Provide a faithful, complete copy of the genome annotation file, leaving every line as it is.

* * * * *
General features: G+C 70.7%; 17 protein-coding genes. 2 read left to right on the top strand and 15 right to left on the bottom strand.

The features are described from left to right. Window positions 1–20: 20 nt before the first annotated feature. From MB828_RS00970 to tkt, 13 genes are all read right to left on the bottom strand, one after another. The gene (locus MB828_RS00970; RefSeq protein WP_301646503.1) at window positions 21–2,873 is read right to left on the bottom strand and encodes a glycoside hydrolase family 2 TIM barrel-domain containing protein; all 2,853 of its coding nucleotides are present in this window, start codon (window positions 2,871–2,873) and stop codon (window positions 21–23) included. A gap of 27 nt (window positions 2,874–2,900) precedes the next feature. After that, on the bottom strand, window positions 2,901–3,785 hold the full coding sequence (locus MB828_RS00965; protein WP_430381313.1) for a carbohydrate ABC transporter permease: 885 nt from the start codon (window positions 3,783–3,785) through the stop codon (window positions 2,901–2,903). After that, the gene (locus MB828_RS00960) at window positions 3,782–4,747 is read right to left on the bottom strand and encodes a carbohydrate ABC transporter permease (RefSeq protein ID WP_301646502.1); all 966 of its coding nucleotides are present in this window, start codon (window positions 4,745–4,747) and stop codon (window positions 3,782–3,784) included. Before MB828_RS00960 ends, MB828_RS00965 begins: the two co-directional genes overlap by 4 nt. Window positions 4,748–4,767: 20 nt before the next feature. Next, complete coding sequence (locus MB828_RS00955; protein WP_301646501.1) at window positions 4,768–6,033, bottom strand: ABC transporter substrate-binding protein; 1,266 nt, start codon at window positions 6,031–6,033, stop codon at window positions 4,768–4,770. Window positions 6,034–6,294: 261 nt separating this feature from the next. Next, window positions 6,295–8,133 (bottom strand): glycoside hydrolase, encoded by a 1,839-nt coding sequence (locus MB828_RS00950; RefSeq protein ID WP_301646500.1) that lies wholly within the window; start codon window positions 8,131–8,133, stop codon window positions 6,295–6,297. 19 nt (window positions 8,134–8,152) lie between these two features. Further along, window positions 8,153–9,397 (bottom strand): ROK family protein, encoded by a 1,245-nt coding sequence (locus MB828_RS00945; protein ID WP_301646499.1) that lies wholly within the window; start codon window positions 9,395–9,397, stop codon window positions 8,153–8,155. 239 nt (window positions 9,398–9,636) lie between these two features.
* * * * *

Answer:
General features: G+C 70.7%; 17 protein-coding genes. 2 read left to right on the top strand and 15 right to left on the bottom strand.

The features are described from left to right. Window positions 1–20: 20 nt before the first annotated feature. From MB828_RS00970 to tkt, 13 genes are all read right to left on the bottom strand, one after another. The gene (locus MB828_RS00970; RefSeq protein WP_301646503.1) at window positions 21–2,873 is read right to left on the bottom strand and encodes a glycoside hydrolase family 2 TIM barrel-domain containing protein; all 2,853 of its coding nucleotides are present in this window, start codon (window positions 2,871–2,873) and stop codon (window positions 21–23) included. A gap of 27 nt (window positions 2,874–2,900) precedes the next feature. After that, on the bottom strand, window positions 2,901–3,785 hold the full coding sequence (locus MB828_RS00965; protein WP_430381313.1) for a carbohydrate ABC transporter permease: 885 nt from the start codon (window positions 3,783–3,785) through the stop codon (window positions 2,901–2,903). After that, the gene (locus MB828_RS00960) at window positions 3,782–4,747 is read right to left on the bottom strand and encodes a carbohydrate ABC transporter permease (RefSeq protein ID WP_301646502.1); all 966 of its coding nucleotides are present in this window, start codon (window positions 4,745–4,747) and stop codon (window positions 3,782–3,784) included. Before MB828_RS00960 ends, MB828_RS00965 begins: the two co-directional genes overlap by 4 nt. Window positions 4,748–4,767: 20 nt before the next feature. Next, complete coding sequence (locus MB828_RS00955; protein WP_301646501.1) at window positions 4,768–6,033, bottom strand: ABC transporter substrate-binding protein; 1,266 nt, start codon at window positions 6,031–6,033, stop codon at window positions 4,768–4,770. Window positions 6,034–6,294: 261 nt separating this feature from the next. Next, window positions 6,295–8,133 (bottom strand): glycoside hydrolase, encoded by a 1,839-nt coding sequence (locus MB828_RS00950; RefSeq protein ID WP_301646500.1) that lies wholly within the window; start codon window positions 8,131–8,133, stop codon window positions 6,295–6,297. 19 nt (window positions 8,134–8,152) lie between these two features. Further along, window positions 8,153–9,397 (bottom strand): ROK family protein, encoded by a 1,245-nt coding sequence (locus MB828_RS00945; protein ID WP_301646499.1) that lies wholly within the window; start codon window positions 9,395–9,397, stop codon window positions 8,153–8,155. 239 nt (window positions 9,398–9,636) lie between these two features.